Doing a PhD – What is scientific research like?

When thinking about your career prospects you may wonder what it would be like to stay at university and go on to complete a PhD with the aim of working in scientific research after that. You may ask yourself what type of struggles you will encounter, or how different it is from working in a company. Or you may just wonder how different it is from undergraduate and master’s level Science studies. Is it for you? Let’s find out.

PhD vs. BSc or MSc

In comparison to studying a degree at bachelor’s level, a PhD will focus on a very specific topic in high detail and at high level, while during your bachelor’s degree you will have covered a very wide range of topics more superficially and written a thesis that is more descriptive or helpful in learning methods and concepts than in advancing science. In comparison to master’s level, it depends. In research-oriented master’s degrees, the master’s thesis or dissertation will be a first taste of what research is actually like, however at a smaller scale. On the other hand, industry-oriented master’s degrees will be more relevant to the interests of a company or industry sector, and may therefore require skills that are more suited to that particular field of industry and applied science.

Research vs. industry

After talking to people who have experience in industry, I understand that in a company you’re given specific tasks to do and sometimes tasks that are not necessarily related to each other but will be found within a longer or shorter term project. On the other hand, in scientific research tasks revolve around one or a few objectives that you want to reach by the completion of the PhD – e.g. in 3 years. Here you need to go deep into the problem, as deep as the available time allows you to, to find clues that you are convinced are the best way to reach the objectives you envision. You may sometimes find unexpected results and will have to deal with them. You need the courage to embark on a journey into the unknown. Having a good idea of what you’re looking for is of course a must. To sum up, in comparison to working in a company the main differences will lie in the time frames, depth of study, priorities and goals involved.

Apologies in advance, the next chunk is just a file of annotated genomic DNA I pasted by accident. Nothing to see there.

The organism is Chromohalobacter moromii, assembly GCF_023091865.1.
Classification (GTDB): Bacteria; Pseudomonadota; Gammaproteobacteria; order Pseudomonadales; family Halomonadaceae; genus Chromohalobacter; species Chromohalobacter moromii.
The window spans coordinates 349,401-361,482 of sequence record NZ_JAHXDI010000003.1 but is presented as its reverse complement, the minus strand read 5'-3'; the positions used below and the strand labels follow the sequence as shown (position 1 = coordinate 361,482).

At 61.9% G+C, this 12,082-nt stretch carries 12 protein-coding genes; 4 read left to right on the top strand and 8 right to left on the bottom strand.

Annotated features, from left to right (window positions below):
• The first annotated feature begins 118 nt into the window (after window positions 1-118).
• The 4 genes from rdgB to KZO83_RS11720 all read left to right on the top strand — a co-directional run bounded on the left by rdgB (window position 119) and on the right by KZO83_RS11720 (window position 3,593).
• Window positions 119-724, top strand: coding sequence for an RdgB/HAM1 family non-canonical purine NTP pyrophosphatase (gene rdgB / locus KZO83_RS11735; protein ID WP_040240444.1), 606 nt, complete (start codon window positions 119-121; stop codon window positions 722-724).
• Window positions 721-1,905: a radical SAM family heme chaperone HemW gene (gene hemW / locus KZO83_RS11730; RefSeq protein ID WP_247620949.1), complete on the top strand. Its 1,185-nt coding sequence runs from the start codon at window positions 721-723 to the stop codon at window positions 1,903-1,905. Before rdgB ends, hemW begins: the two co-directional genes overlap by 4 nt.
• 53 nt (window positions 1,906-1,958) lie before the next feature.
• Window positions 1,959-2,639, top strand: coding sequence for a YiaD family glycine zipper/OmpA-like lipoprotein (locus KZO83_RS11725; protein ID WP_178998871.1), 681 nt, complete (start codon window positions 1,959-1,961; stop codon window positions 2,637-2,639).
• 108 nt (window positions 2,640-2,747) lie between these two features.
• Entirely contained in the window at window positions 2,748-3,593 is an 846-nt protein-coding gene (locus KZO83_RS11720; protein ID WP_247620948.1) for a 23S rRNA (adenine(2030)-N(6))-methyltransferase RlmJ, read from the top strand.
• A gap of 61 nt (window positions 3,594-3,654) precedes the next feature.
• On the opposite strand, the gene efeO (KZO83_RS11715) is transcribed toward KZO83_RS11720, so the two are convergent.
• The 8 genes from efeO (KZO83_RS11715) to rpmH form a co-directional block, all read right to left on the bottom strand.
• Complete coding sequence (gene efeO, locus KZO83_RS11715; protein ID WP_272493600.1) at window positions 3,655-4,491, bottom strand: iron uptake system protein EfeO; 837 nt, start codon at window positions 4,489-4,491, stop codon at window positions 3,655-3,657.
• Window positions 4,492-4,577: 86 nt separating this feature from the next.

What is it like? Strategy and time considerations

1: Managing time is important. (Credit:

When doing research you learn to embrace uncertainty and tackle it serenely by having a good action plan to defeat it. You need to acquire knowledge by reading and then trying out your strategies, whether they involve fieldwork, experiments, analytical work or numerical methods. You should have an initial plan as your road map and then modify it according to the results, and of course consistently review and evaluate your new results.

The strategy for completion of the PhD involves not only constantly focused attention, but also prioritizing tasks and realizing how much time is available to keep working on one certain thing. You should always bear in mind the end goal and time available.

On the way you will have to periodically present your work at meetings with supervisors, colleagues, advisors or in conference talks or posters. These activities will help you to learn to present your findings and learn from others who might give you ideas to solve current research issues. The advice from supervisors, mentors and colleagues with more experience will prove invaluable to develop a more realistic idea of time. But in the end you will get a grip on the duration of tasks and priorities by yourself through your own experience; after all, your performance is your own responsibility.


2: Curiosity is important. (Credit:

A necessary requirement is passion for the field of study involved. However, more so is curiosity. You must continue to be interested in how things work, in order to keep the fire burning and keep the research going. You have to also accept the times of uncertainty and use your curiosity to fuel your motivation.